9/27/2016 Deirdre Sinnott reading from her novel The Third Mrs. Galway.
It’s 1835 in Utica, New York, and newlywed Helen Galway discovers a secret: two runaway slaves are hiding in the shack behind her husband’s house. Suddenly, she is at the center of not only the era’s greatest moral dilemma, but her own as well. Should she be a “good wife” and report the fugitives to her husband? Or will she defy convention and come to their aid.
Within her home, Helen is haunted by the previous Mrs. Galway, recently deceased but still an oppressive presence. Her husband, injured by a drunken tumble off his horse, is assisted by a doctor of questionable ambitions who keeps a close eye on Helen. In charge of all things domestic is Maggie—formerly enslaved by the Galway family and freed when emancipation came to New York eight years earlier.
At the same time, Utica is at the center of emancipation efforts as abolitionists arrive for the founding meeting of the New York State Anti-Slavery Society. Those who plead for an immediate end
to enslavement are attacked by newspapers accusing them of being insurrectionists and traitors to the Constitution. Everyone faces dangerous choices as they navigate this intensely heated personal and political landscape.
A debut novel on Kaylie Jones Books imprint.
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Deirdre Sinnott is an independent scholar, filmmaker, author, and social change activist. Currently, she is a historical consultant and researcher for the Ft. Stanwix Underground Railroad History Project, funded by the National Parks Service. And she is working on a non-fiction book about the American abolition movement and Underground Railroad centered in her native Utica, New York. She also speaks about the lingering effects of racial injustice on society.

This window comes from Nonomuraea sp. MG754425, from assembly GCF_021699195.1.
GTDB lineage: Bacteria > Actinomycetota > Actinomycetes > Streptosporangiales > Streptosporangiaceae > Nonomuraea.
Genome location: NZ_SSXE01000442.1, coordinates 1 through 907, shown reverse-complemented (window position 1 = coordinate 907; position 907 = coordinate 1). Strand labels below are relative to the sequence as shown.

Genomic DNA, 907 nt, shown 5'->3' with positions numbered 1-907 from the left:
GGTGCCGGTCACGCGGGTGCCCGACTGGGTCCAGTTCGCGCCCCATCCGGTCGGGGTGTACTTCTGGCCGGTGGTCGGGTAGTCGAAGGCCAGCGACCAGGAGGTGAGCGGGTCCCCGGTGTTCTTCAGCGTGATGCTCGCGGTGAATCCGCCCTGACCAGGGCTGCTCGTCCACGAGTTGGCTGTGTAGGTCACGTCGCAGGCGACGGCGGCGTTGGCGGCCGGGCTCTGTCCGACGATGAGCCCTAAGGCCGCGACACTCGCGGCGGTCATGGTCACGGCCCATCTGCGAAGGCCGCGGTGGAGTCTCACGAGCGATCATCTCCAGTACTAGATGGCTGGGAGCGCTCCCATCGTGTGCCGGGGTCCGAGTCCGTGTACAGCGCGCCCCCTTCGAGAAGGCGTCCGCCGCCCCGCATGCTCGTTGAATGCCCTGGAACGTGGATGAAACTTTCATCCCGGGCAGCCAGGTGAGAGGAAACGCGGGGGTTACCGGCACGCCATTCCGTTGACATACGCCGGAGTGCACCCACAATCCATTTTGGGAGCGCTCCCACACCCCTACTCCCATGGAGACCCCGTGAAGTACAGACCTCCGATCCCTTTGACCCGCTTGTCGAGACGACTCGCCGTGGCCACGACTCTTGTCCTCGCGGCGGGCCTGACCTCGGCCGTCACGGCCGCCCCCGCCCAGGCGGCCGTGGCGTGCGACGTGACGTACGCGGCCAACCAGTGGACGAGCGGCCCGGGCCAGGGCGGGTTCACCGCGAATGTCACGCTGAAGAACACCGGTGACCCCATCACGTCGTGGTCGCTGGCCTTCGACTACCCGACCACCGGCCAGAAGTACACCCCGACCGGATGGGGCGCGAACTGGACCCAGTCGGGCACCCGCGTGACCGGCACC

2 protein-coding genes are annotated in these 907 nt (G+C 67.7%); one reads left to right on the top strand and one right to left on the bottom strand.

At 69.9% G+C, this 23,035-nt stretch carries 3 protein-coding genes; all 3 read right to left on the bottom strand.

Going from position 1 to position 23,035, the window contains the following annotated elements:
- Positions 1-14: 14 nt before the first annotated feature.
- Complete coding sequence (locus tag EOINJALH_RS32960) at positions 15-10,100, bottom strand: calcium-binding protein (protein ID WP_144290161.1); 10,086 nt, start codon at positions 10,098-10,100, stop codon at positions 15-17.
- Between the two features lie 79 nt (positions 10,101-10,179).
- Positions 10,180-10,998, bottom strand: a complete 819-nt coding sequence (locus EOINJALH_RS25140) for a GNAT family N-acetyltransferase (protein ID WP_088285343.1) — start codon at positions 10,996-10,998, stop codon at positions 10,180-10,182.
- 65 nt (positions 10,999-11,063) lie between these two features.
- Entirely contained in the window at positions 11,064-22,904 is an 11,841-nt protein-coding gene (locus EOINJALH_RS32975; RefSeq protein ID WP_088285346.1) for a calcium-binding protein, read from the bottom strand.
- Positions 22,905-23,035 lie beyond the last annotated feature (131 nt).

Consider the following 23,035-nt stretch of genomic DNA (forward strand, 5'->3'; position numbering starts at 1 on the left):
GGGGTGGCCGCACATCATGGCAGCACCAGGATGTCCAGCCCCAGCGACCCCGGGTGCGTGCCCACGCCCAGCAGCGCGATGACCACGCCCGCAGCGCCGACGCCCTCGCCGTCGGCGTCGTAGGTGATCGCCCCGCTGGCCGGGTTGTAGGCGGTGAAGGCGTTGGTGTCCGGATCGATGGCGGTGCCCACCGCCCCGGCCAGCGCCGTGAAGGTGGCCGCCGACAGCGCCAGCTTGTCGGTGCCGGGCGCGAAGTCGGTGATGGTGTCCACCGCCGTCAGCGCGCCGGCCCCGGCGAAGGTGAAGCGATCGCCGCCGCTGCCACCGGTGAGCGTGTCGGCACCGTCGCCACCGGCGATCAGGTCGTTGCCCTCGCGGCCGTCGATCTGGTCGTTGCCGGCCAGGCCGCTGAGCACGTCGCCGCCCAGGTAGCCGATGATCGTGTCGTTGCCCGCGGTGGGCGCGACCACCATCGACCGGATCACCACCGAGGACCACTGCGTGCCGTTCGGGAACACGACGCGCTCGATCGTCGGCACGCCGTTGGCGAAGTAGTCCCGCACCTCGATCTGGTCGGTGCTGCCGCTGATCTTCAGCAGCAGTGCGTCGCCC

Sinnott has given talks at historical societies, national and regional history conferences, the National Abolition Hall of Fame & Museum’s program Resisting the New Jim Crow, colleges and universities, and Utica’s Abolition History Day Celebration. Additionally, she has spoken at Otisville Correctional Facility as part of the African American Organization’s Black History Month series.
Her writing has appeared in numerous places including The New York History Blog, the Utica Observer Dispatch, ForeWord Magazine, Hippocampus Magazine and the Catskill Review of Books. Her essay Right-sized Rats was nominated for a Pushcart Award by Hippocampus Magazine and appeared in the publication’s anthology titled Selected Memories.
Sinnott, who has a background in theatre, has directed two award-winning documentaries on social justice and mass incarceration issues, 23 Reasons Why 23 Years is Enough: Clemency for Pascual Carpenter and Multiple Injuries.
Sinnott attended Syracuse University where she earned a BFA in Acting/Directing from the school’s prestigious theatre program. She lives in New York City’s East Village and loves the Catskill Mountains.
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